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Berks County, Pa., Flooding Draws Statewide Emergency Response

If the rain doesn't let up, meteorologists are predicting this August could prove to be the wettest ever recorded.

by Steven Henshaw, Reading Eagle, Pa. / August 15, 2018

(TNS) — The summer of seemingly endless rainfall took its toll again on the Berks County, Pa., region Monday, dumping several inches of precipitation that led to widespread flooding on areas already inundated in recent weeks.

And if the rain doesn't let up, meteorologists are predicting this August could prove to be the wettest ever recorded.

AccuWeather meteorologist Danielle Knittle said that 9.06 inches of rain has been recorded this month at Reading Regional Airport in Bern Township, the official site for Berks County rainfall totals.

Knittle said that total put it in second place behind August 1955, when 14.85 inches of rain was recorded over the entire month.

In a typical August, Knittle said, Berks County has an average of 3.64 inches of rain.

Gov. Tom Wolf said Monday that the Pennsylvania Emergency Management Agency was working with county and local agencies to monitor flash flooding that hit Berks and Schuylkill counties, the Tri-County area and elsewhere in the region.

“Our emergency agency personnel — state, county and local — are focused on helping Pennsylvanians in need as many parts of central Pennsylvania face another round of heavy rain and flash flooding,” Wolf said in a Monday news release.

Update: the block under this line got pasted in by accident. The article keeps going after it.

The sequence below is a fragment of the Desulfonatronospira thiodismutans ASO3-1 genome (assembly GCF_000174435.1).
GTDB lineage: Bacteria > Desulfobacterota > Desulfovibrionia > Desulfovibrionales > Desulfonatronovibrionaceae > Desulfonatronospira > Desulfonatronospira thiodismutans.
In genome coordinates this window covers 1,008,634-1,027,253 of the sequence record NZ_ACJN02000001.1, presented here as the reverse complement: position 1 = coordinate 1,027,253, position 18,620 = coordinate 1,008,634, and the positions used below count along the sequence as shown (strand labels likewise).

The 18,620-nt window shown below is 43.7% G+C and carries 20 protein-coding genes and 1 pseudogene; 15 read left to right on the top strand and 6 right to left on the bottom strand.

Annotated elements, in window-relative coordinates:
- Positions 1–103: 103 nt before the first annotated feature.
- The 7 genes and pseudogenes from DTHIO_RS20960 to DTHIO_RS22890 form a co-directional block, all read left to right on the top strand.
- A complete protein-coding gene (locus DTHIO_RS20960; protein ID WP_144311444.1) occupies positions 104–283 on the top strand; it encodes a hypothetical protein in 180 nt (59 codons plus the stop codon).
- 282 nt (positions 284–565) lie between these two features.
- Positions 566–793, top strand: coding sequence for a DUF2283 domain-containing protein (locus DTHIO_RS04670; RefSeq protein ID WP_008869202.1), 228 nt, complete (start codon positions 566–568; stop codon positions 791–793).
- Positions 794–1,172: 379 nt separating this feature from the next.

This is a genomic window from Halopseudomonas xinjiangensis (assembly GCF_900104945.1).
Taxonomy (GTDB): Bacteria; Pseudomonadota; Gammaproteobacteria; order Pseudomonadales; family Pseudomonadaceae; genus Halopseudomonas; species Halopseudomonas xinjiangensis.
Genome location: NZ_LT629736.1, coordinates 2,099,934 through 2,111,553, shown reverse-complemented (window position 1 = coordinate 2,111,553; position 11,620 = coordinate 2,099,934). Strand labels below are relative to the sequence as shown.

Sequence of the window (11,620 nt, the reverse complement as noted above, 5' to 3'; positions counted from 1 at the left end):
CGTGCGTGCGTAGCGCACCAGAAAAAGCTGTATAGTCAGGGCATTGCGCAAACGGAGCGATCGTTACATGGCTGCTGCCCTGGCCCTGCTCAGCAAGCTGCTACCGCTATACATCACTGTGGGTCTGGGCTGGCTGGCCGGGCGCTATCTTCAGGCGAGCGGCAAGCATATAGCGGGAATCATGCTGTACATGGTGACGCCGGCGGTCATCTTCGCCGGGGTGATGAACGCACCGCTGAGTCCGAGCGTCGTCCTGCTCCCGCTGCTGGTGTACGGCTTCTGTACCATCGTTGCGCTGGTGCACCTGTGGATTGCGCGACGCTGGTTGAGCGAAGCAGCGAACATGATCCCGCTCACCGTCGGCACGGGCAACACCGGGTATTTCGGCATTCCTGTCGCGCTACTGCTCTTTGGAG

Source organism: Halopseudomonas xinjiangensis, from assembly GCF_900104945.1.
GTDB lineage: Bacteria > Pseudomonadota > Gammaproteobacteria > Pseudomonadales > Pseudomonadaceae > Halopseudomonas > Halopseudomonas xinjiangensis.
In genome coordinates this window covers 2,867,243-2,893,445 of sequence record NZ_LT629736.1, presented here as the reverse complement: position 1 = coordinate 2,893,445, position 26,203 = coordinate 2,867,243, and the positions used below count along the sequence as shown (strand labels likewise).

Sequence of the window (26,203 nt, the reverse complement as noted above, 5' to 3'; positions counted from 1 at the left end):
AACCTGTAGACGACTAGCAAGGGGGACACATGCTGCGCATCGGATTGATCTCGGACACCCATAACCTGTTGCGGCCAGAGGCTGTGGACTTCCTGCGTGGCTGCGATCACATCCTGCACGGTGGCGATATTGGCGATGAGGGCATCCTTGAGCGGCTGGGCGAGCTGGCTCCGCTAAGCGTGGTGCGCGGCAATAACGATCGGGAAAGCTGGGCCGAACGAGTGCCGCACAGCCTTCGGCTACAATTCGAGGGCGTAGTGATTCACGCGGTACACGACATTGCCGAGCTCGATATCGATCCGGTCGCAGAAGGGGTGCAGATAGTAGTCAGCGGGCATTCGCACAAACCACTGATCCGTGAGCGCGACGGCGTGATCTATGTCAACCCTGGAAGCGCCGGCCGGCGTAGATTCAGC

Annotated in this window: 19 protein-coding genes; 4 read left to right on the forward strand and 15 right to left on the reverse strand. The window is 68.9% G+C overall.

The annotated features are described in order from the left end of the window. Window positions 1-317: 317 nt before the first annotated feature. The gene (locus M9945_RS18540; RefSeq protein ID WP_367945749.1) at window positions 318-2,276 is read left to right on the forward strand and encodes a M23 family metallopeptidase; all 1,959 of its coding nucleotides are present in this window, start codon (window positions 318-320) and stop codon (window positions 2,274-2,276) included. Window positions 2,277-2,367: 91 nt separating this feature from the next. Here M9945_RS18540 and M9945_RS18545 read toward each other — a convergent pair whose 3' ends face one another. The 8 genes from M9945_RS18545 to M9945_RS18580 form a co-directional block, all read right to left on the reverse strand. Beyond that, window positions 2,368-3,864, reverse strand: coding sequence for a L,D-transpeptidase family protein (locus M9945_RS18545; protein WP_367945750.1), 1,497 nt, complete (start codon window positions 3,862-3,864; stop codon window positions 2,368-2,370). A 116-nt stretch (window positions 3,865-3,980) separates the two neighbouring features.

Low-lying areas were underwater by mid-morning after a shower became a deluge, dumping 2.63 inches of rain at Reading Regional Airport, Knittle said.

And with the ground already saturated from Saturday morning's heavy thunderstorms, it didn't take much rain to overflow smaller streams like the Wyomissing, Willow, Angelica, Manatawny and Hay Creeks and Laurel Run.

Emergency in Hamburg

Among the hardest hit areas of Berks was Hamburg, where Mayor George Holmes declared a state of emergency around noon.

The order, which was in effect until Monday evening, followed reports that cars were beginning to float on Washington Street, creating a hazard to motorists and pedestrians.

Holmes said just about every home in the 200 block of Washington had some flooding in its basement, and some had water in the living quarters.

Knittle said that as much as 51/2 inches of rain was unofficially recorded in Hamburg over a four-hour stretch Monday morning, leading to severe flooding.

Occupants of two homes on Port Clinton Avenue were displaced, with the residents relocated to Hamburg High School until temporary housing could be arranged, Holmes said.

Hamburg Fire Company personnel were going home to home pumping out basements well into Monday night.

“Right now things are looking better because the water has receded,” Holmes said at 2 p.m. “The police and fire departments are out there patrolling and helping the residents where they can.

“We're still bracing for more water flow from the Schuylkill as that comes down, but hopefully the rain will hold off and we don't have more issues like we did today.”

Some areas of the borough weren't affected at all, while isolated pockets experienced the worst flooding since Tropical Storm Agnes in 1972, the mayor said.

Berks 9-1-1 dispatchers received numerous calls for flooded basements in other areas, too, including a home in the first block of North First Street in Upper Bern Township, where more than a foot of water in the basement was threatening a utility panel Monday evening.

A home in the first block of West Shore Drive in Maidencreek Township reportedly had water up to the ceiling in the basement on Monday night.

Underwater roads

Numerous rescues of motorists stalled in stormwater were conducted Monday morning. Route 422 westbound in Amity Township was impassable through the morning rush, and Route 12 was closed between the North Fifth Street Highway and Route 61 interchanges in Muhlenberg Township for much of the morning.